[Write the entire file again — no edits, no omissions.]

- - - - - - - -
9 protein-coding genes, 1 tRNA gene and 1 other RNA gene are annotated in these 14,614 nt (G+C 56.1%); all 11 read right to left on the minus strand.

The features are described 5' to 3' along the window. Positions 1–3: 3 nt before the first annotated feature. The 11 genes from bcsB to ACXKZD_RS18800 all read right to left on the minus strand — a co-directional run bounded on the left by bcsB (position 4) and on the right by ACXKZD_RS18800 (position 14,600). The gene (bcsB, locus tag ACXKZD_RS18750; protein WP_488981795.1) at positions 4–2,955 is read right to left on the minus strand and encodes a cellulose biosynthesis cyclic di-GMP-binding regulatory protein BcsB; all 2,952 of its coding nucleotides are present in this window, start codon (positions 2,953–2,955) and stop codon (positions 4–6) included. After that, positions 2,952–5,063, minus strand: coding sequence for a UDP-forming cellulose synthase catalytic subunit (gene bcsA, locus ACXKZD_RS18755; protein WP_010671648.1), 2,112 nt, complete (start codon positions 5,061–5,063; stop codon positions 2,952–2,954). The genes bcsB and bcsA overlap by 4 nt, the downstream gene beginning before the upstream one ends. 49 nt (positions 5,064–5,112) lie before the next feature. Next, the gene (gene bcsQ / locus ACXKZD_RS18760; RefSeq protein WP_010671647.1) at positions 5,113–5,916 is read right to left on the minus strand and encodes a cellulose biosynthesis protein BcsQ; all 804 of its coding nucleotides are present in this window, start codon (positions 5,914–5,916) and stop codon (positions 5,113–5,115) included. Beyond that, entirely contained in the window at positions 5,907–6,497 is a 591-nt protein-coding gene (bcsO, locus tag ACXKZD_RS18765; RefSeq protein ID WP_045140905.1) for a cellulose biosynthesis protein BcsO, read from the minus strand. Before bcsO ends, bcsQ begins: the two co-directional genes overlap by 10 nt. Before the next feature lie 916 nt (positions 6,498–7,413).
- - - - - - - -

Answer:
9 protein-coding genes, 1 tRNA gene and 1 other RNA gene are annotated in these 14,614 nt (G+C 56.1%); all 11 read right to left on the minus strand.

The features are described 5' to 3' along the window. Positions 1–3: 3 nt before the first annotated feature. The 11 genes from bcsB to ACXKZD_RS18800 all read right to left on the minus strand — a co-directional run bounded on the left by bcsB (position 4) and on the right by ACXKZD_RS18800 (position 14,600). The gene (bcsB, locus tag ACXKZD_RS18750; protein WP_488981795.1) at positions 4–2,955 is read right to left on the minus strand and encodes a cellulose biosynthesis cyclic di-GMP-binding regulatory protein BcsB; all 2,952 of its coding nucleotides are present in this window, start codon (positions 2,953–2,955) and stop codon (positions 4–6) included. After that, positions 2,952–5,063, minus strand: coding sequence for a UDP-forming cellulose synthase catalytic subunit (gene bcsA, locus ACXKZD_RS18755; protein WP_010671648.1), 2,112 nt, complete (start codon positions 5,061–5,063; stop codon positions 2,952–2,954). The genes bcsB and bcsA overlap by 4 nt, the downstream gene beginning before the upstream one ends. 49 nt (positions 5,064–5,112) lie before the next feature. Next, the gene (gene bcsQ / locus ACXKZD_RS18760; RefSeq protein WP_010671647.1) at positions 5,113–5,916 is read right to left on the minus strand and encodes a cellulose biosynthesis protein BcsQ; all 804 of its coding nucleotides are present in this window, start codon (positions 5,914–5,916) and stop codon (positions 5,113–5,115) included. Beyond that, entirely contained in the window at positions 5,907–6,497 is a 591-nt protein-coding gene (bcsO, locus tag ACXKZD_RS18765; RefSeq protein ID WP_045140905.1) for a cellulose biosynthesis protein BcsO, read from the minus strand. Before bcsO ends, bcsQ begins: the two co-directional genes overlap by 10 nt. Before the next feature lie 916 nt (positions 6,498–7,413).